June 10, 2004
I'm a frugal gardener, by that I mean whatever I can do on the cheap, by innovation, as close to free as possible. We reduced last year by choice to one income living and of necessity now, I look for the most inexpensive ways to enhance my yard and garden.
Got late start this year. But that didn't stop me, no I bought some starter vegetables and reclaimed 1/3rd of my garden space from the grandkidlets who had homesteaded the space for a sandbox.
My husband, not much for the outdoor work, but very willing when I ask him had hand dug out the sod and lined out the space with railroad ties that he hauled from the neighbors yard across the street (it's okay, they gifted them to us). I was sooo pleased and proud of him so couldn't possibly let this garden space go to waste after his hard work.
I let my grandson have ownership of the tomato plants. I staked them using the aluminum prongs on an old antennae that came with the house when we bought it. My husband took that down last fall, and we figured if we saved it, the prongs might be useful as stakes in the garden. I used my mother's tip for tying the tomato plants using old discarded pantyhose. Well it's not very pretty, but hey, I'm practicing to be a "real" gardener so following wise gardening tips that I learn along the way.
To get the garden space ready, I put down newspapers, let the little ones hose them down (we have that breeze here ya know) so they wouldn't blow away until I could take the next step. I went and collected all my old container pots that didn't offer up any return plants after last year, dumped the used soil on the newspapers and that was the beginning.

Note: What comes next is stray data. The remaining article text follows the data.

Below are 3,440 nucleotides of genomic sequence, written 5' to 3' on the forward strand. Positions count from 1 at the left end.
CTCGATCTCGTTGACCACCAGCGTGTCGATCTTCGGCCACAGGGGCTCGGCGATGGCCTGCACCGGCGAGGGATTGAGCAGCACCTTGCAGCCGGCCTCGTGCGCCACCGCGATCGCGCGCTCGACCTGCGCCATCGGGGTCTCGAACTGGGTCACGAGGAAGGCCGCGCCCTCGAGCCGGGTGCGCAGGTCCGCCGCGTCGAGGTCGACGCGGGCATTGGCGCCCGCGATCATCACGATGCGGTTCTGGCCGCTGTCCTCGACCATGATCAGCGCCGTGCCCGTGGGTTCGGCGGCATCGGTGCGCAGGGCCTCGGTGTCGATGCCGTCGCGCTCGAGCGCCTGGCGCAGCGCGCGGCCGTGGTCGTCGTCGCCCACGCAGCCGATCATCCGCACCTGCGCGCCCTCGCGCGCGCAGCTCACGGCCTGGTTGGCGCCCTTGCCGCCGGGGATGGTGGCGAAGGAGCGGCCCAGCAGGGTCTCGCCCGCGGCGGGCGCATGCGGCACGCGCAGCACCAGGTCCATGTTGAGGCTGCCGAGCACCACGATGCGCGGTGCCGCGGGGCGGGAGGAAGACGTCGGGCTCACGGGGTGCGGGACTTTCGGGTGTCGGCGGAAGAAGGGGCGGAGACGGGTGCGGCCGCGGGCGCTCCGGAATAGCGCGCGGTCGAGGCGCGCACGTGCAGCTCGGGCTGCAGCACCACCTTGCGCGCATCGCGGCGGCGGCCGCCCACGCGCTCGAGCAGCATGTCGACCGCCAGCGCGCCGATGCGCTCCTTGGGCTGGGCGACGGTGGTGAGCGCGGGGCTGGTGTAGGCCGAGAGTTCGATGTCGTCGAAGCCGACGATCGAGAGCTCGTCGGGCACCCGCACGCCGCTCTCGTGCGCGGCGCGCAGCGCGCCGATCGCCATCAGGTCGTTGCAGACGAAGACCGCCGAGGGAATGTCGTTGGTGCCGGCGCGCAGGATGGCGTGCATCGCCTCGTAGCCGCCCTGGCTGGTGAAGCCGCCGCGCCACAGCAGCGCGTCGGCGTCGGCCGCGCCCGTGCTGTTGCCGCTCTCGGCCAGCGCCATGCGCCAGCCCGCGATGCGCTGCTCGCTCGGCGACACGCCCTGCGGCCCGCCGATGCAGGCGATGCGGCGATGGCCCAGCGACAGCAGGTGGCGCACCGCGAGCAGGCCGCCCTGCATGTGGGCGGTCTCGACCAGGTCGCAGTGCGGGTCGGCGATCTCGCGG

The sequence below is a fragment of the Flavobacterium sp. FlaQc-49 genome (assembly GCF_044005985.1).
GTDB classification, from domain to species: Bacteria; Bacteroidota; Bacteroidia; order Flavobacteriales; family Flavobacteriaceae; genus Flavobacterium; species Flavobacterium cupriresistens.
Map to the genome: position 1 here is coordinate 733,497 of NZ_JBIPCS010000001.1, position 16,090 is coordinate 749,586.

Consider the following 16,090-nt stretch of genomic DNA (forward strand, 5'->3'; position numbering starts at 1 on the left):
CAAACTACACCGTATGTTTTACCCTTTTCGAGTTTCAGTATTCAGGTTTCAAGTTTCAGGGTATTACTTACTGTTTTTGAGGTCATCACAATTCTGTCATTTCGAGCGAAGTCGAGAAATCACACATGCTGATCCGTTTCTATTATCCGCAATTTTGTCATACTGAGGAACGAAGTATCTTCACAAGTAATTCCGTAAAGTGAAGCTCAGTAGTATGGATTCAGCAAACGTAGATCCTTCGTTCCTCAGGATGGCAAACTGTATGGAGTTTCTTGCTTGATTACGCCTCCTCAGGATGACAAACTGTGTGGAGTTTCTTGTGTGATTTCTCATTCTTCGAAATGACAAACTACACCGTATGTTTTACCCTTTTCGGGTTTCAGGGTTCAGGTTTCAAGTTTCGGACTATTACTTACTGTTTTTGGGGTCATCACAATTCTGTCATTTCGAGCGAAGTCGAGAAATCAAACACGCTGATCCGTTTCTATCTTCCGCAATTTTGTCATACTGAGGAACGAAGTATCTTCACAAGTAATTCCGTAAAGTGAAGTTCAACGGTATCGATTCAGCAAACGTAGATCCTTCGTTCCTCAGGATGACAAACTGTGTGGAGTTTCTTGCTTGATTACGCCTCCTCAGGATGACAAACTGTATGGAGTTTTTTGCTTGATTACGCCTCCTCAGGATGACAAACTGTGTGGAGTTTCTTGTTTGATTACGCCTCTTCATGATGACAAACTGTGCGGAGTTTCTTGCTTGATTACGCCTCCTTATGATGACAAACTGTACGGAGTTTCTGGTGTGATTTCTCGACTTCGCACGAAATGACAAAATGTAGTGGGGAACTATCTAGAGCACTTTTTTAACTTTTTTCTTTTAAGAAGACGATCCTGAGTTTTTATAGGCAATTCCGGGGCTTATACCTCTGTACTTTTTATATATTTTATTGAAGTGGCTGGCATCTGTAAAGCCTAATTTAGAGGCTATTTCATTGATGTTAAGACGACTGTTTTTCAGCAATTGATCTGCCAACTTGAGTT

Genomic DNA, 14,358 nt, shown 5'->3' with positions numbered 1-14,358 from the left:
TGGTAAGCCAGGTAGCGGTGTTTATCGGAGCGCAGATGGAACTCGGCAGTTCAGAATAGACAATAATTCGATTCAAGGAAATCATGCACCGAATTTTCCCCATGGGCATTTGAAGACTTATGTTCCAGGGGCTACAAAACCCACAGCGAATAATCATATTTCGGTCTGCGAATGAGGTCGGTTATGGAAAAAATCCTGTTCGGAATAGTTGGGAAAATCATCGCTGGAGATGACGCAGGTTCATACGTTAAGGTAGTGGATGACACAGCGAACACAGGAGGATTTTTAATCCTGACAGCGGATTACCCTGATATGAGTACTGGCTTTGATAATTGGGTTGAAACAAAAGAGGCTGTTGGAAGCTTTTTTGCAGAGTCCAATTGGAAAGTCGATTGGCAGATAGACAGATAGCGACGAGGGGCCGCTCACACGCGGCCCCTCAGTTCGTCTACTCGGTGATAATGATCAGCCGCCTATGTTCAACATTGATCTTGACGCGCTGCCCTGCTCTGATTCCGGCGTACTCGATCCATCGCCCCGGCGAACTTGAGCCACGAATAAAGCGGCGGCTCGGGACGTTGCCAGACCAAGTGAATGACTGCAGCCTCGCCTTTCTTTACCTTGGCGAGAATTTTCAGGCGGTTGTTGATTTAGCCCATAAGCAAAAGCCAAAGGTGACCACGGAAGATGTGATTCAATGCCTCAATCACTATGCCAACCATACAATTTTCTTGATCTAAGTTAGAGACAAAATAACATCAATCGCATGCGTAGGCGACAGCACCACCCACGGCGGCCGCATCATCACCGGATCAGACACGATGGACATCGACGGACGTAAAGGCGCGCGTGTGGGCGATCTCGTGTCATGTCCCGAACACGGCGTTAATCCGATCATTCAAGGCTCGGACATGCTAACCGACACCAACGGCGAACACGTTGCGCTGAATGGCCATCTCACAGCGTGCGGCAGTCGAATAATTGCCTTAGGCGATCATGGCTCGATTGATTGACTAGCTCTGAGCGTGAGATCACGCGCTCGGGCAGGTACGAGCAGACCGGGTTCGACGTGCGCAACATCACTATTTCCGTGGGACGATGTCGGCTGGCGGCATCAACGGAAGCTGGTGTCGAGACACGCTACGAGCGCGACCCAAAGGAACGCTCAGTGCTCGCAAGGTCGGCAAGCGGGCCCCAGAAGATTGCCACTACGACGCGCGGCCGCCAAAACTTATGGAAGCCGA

I asked my husband, who I call Sweetie, to purchase some potting soil, (10 bags worth), then dumped that all into the space, bordered it off with concrete blocks and topped it with some top soil (only 3 bags, so thin layering). The concrete blocks are recycled from Sweetie's brick and board bookcases. We got him a new bookcase for Fathers Day and I had said at 57 he was a little too old for bricks and boards concept of bookcases, that was better left to college students and aging hippies (lol).
So the little garden space has begun. I hope to claim another 1/3rd of it from the grandkidlets and convert them to caring for the garden plants, but I'm not real sure they are ready for that, as the corn plant already got stepped on.
The garden, begun in June when the plantings were just buds is growing and growing and growing. Lots of leafy plants, but few vegetables...yet! There will be vegetables, and I'm watching now daily for the plants that grew, produced flowering buds to now transform the buds to vegetables. Ah, the chance to examine how faith works, when not being scientific about the process of gardening, it boils down to trusting, following obediently the seasons' and natures' cues, and acting, in faith, that if you act (plant, nurture, water, protect, fertilize) the garden will grow.